What’s the difference between stock and broth?
There are subtle differences between stock and broth and you can interchange them when cooking. Stock technically is made with bones and other parts of the animal that you might not otherwise eat, while broth comes from boiling and simmering the meat.
You can make stock literally by boiling meat bones in a pot with water and a few veggies, such as onions, carrots and celery, for flavor. Allow it to simmer for a few hours to extract as much flavor as possible.
Here’s how you can make broth, which is more flavorful:
How to make chicken broth the long way:
Add one whole chicken to a large soup pot. Cover with water. Add 2 bay leaves, one onion, quartered, two peeled and chopped carrots and two stalks of celery, chopped. Bring to a boil and then allow to simmer for 2-3 hours. Strain the liquid through a sieve and allow it to cool before storing it in the freezer or fridge. Obviously the chicken in this recipe is also good to eat!
It should be noted that any chance you have to make a stock and freeze the liquids (we do it in plastic storage bags so they flatten out and fit in the freezer better) you should take it! This stuff is like “liquid gold!”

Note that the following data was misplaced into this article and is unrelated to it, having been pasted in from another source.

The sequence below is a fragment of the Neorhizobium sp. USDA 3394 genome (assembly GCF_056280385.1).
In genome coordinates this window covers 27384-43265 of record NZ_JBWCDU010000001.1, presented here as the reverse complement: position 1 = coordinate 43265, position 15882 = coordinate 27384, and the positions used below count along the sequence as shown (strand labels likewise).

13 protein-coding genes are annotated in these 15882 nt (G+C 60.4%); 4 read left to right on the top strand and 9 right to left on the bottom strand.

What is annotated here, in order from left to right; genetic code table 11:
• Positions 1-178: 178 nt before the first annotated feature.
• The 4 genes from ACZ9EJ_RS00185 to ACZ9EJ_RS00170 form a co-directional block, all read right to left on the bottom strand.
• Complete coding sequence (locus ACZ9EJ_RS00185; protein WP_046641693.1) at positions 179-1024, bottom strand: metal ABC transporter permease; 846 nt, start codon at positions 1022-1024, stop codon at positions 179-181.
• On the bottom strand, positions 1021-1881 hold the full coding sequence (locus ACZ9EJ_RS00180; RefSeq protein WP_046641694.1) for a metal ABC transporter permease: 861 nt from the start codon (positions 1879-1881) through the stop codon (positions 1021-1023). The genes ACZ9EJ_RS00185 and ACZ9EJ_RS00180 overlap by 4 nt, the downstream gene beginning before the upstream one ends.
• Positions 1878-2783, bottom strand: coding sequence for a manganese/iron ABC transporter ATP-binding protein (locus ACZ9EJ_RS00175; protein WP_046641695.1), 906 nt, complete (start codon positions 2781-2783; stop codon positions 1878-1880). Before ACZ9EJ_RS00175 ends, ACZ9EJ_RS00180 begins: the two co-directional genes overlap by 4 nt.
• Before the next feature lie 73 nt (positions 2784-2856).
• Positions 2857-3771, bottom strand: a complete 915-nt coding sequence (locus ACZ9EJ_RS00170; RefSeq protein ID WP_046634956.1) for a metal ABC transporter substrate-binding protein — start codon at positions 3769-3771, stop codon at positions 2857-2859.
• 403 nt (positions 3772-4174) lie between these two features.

How to make chicken broth the quick way:
Add 2-4 boneless chicken breasts or thighs to a deep and wide sauce or saute pan (don’t over-crowd the pan) and cover with water or a combo water and beer or white wine (2/3 water, 1/3 wine or beer). Bring to a boil and then let simmer on low heat for 5-6 minutes, then turn breasts or thighs over for another 5-6 minutes. Take breasts or thighs out and use in salads or any recipe that calls for them. You can use the broth to make a sauce for the chicken.
What about the boxed stuff?
Boxed broth is a life saver and can be used instead of making your own broth or to enhance your stock recipes. For instance, you could make the stock recipe above but use boxed broth instead of water.
Again, they are interchangeable so you can use boxed broth in recipes that call for stock. Just check the ingredients to make sure the brand you choose doesn’t have too much sodium.
What about vegetable broth or stock?
You can easily make this at home and it will allow you to get a little extra mileage out of some veggie parts that you may normally discard. When you chop an onion, a carrot, beets, celery, for example, the ends and skins that you would normally throw away can go into a pot with a little water. Bring to a boil and allow it to simmer for about an hour then strain when cool and you’ve got a flavorful broth. You can also do this with just mushroom stems to make a rich mushroom-only broth which is great for risotto.
Here are some ways Rachael uses broth: